Concludingly, we hope experiences with online SBE during lockdown times are a major step in the direction of more implementation of SBE. Students’ feedback will hopefully have an encouraging effect on future curriculum development.


Bandura, A. (1986). Social cognitive theory: social foundations of thought and action. Pearson Education. 

Cheng, A., Kolbe, M., Grant, V., Eller, S., Hales, R., Symon, B., Griswold, S., & Eppich, W. (2020). A practical guide to virtual debriefings: communities of inquiry perspective. Advances in Simulation, 5(1), 1-9.    

Health Education England. (2018). The Topol Review: Preparing the healthcare workforce to deliver the digital future.

Kaufman, D., & Mann, K. V. (2014). Teaching and learning in medical education: how theory can inform practice. In: T. Swanwick (2014). Understanding Medical Education: Evidence, Theory and Practice [2nd ed.]. Wiley-Blackwell. 

Kaufman, D. M. (2003). Applying educational theory in practice. British Medical Journal, 326(7382), 213-216.   

Ker, J., & Bradley, P. (2010). Simulation in Medical Education. In: T. Swanwick (2014). Understanding Medical Education: Evidence, Theory and Practice [2nd ed.]. Wiley-Blackwell. 

McGaghie, W. C., Issenberg, S. B., Petrusa, E. R., & Scalese, R. J. (2016). Revisiting ‘A critical review of simulation-based medical education research: 2003–2009’. Medical Education, 50(10), 986-991.      

Motola, I., Devine, L. A., Chung, H. S., Sullivan, J. E., & Issenberg, S. B. (2013). Simulation in healthcare education: a best evidence practical guide. AMEE Guide No. 82. Medical Teacher, 35(10), e1511-e1530.   

Musits, A. N., & Mannix, A. L. (2020). Synchronous Online Journal Club to Connect Subspecialty Trainees across Geographic Barriers. Western Journal of Emergency Medicine, 21(1), 33.    

Paleeri, S. (2011). Chomskyan Cognitivism and Linguistic: Irreproachable Ideals for Educational Psychology and Designing Learning. Journal on Educational Psychology, 4(3), 21-25.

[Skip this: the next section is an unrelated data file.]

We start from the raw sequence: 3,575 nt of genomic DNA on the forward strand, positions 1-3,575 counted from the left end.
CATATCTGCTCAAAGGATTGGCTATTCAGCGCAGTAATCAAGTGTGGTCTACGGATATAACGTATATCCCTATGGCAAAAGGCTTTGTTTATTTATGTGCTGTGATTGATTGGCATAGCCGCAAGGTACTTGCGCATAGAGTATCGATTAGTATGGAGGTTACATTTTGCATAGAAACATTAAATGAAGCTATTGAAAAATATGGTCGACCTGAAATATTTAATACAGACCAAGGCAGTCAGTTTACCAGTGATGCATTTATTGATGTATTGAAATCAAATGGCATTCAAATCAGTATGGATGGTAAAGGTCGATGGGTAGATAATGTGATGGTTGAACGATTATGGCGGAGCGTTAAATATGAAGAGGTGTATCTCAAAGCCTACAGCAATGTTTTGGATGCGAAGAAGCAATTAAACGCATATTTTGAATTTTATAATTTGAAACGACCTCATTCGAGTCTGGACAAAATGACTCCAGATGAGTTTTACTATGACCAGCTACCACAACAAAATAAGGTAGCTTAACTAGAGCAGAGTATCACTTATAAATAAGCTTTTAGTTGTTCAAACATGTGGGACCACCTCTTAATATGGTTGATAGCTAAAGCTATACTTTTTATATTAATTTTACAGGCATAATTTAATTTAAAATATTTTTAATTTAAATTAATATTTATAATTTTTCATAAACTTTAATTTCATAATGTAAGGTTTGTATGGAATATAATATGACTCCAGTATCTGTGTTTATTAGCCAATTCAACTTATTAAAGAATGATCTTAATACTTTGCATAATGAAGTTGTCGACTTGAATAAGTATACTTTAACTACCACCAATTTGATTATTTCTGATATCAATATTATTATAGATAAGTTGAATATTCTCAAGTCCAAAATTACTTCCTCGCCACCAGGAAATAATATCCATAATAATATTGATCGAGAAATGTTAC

Prawat, R. S. (1996). Constructivisms, modern and postmodern. Educational Psychologist, 31(3-4), 215-225.      

Rudolph, J. W., Simon, R., Rivard, P., Dufresne, R. L., & Raemer, D. B. (2007). Debriefing with good judgment: combining rigorous feedback with genuine inquiry. Anesthesiology Clinics, 25(2), 361-376.    

Vitto, C., Del Buono, B., Daniel, L., Rivet, E., Cholyway, R., & Santen, S. A. (2021). Teaching Toolbox: Breaking Bad News with Virtual Technology in the Time of COVID. J Cancer Educ, 1-4.

About the authors

Yannick G. Eller MD works as Senior Lecturer and physician-scientist of Medical Education Research conducting postgraduate MMEd-studies at the University of Dundee (UK) in parallel. He originates from Chicago IL (US), used to work clinically as a consultant within areas of expertise Clinical Oncology, imaging diagnostics and General Medicine and holds interprofessionality in high regard.

Lisa-Christin Wetzlmair is currently a PhD candidate at the University of St Andrews (UK). She used to work as an occupational therapist and a diversity advocate in Austria and the USA. Her current areas of interest are interprofessional education and telehealth training in medical education.

YG Eller:, Centre for Medical Education, University of Dundee, UK

LC Wetzlmair:, School of Medicine, Education Division, University of St Andrews, UK